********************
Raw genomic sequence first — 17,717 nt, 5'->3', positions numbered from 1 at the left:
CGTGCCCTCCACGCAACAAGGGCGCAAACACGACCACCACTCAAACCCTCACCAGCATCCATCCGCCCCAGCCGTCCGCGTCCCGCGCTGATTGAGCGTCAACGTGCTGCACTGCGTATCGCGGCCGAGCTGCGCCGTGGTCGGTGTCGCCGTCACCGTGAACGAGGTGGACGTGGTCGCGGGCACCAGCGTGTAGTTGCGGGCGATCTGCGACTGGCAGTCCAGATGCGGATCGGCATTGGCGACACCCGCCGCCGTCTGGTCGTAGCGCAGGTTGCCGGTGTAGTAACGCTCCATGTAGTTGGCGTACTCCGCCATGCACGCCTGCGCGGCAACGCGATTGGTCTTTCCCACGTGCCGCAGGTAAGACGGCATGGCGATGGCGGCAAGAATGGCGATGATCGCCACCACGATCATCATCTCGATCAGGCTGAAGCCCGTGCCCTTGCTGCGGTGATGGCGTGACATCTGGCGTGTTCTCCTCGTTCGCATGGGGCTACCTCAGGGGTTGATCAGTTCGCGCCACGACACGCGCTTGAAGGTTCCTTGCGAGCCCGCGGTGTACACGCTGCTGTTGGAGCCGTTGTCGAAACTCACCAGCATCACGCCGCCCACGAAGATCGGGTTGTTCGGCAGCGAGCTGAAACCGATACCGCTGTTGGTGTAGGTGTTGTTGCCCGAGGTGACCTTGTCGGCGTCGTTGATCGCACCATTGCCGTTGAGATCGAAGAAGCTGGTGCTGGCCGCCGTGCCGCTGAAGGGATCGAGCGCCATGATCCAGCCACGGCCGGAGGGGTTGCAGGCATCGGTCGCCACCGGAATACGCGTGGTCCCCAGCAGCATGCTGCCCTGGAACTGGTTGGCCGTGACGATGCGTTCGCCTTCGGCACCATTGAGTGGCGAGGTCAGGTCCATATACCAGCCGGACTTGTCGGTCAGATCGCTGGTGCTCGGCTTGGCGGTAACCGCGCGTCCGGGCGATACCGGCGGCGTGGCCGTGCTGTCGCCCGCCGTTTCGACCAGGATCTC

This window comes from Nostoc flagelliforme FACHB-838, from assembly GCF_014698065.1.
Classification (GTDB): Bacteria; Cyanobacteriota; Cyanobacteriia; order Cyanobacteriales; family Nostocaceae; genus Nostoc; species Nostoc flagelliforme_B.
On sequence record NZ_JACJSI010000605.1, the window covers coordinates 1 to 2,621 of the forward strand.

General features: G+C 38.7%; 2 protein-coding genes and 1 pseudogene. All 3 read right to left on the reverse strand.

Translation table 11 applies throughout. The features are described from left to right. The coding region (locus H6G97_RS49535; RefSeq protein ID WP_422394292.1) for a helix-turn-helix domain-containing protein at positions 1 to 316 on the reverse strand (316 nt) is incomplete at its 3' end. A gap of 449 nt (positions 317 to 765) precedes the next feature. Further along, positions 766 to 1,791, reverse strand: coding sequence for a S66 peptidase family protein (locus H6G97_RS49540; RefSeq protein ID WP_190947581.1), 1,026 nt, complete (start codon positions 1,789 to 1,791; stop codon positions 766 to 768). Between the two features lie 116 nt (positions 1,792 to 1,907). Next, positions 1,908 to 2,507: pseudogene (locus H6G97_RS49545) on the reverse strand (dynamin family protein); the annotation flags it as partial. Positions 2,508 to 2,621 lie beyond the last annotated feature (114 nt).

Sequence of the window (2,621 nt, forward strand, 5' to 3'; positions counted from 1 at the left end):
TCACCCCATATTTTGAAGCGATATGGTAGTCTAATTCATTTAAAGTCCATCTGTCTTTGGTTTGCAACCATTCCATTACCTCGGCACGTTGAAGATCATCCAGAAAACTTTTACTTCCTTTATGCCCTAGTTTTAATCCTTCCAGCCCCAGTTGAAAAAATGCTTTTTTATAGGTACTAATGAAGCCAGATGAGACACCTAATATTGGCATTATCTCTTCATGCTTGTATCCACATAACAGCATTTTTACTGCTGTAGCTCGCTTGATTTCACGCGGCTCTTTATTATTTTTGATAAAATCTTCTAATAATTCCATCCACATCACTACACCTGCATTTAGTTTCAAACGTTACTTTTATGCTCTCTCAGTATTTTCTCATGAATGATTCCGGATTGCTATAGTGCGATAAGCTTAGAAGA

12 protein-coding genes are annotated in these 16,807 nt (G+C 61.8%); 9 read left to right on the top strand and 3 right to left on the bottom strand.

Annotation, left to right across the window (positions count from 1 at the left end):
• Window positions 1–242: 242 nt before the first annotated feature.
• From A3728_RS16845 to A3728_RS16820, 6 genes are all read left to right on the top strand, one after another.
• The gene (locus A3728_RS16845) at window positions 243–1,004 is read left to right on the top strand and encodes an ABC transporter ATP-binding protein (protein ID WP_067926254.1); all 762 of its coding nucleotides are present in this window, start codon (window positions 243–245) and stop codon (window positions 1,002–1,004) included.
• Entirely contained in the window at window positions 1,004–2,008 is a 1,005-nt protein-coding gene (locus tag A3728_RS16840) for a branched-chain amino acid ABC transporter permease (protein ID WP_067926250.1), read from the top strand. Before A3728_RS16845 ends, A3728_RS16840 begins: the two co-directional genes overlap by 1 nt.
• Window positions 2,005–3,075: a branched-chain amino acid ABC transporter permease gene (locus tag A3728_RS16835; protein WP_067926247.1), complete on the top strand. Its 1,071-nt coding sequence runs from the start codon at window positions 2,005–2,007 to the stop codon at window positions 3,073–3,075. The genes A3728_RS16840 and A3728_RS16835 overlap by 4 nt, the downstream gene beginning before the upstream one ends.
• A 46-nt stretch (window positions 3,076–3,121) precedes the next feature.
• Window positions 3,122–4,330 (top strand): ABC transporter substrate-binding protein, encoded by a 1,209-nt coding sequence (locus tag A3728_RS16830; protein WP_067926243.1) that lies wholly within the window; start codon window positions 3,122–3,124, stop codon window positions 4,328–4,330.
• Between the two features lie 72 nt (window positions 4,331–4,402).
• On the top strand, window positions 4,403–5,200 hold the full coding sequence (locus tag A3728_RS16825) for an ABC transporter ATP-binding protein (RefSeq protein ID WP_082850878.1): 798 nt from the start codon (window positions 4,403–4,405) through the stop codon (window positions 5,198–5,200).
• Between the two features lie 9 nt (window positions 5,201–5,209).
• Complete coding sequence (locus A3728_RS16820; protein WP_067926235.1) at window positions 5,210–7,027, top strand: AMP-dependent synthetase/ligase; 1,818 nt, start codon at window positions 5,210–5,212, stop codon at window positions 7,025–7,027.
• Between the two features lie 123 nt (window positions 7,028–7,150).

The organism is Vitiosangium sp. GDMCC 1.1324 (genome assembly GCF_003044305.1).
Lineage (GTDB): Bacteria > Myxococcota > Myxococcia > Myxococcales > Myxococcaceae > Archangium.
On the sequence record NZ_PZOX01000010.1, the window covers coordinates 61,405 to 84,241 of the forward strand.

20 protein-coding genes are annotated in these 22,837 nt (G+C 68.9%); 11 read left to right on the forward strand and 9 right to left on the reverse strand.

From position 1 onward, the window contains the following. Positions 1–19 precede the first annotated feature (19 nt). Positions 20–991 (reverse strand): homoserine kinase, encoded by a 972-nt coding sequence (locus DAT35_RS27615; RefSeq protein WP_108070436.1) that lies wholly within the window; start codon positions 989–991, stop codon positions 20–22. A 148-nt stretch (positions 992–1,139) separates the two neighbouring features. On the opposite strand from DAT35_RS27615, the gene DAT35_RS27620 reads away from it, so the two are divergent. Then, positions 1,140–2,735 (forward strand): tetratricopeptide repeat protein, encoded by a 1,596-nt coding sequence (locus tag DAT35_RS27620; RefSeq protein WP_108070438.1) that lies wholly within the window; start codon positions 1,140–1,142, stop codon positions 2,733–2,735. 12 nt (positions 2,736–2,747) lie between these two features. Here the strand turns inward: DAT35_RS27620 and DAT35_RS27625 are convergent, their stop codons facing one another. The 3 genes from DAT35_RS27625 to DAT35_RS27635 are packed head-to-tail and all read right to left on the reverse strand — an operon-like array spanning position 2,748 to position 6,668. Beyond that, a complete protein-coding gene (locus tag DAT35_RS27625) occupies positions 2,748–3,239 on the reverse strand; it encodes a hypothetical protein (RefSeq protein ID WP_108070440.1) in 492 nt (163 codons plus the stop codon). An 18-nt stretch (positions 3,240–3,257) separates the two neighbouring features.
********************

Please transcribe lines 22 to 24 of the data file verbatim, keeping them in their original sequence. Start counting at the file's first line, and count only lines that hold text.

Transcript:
• Complete coding sequence (locus A3728_RS16820; protein WP_067926235.1) at window positions 5,210–7,027, top strand: AMP-dependent synthetase/ligase; 1,818 nt, start codon at window positions 5,210–5,212, stop codon at window positions 7,025–7,027.
• Between the two features lie 123 nt (window positions 7,028–7,150).

The organism is Vitiosangium sp. GDMCC 1.1324 (genome assembly GCF_003044305.1).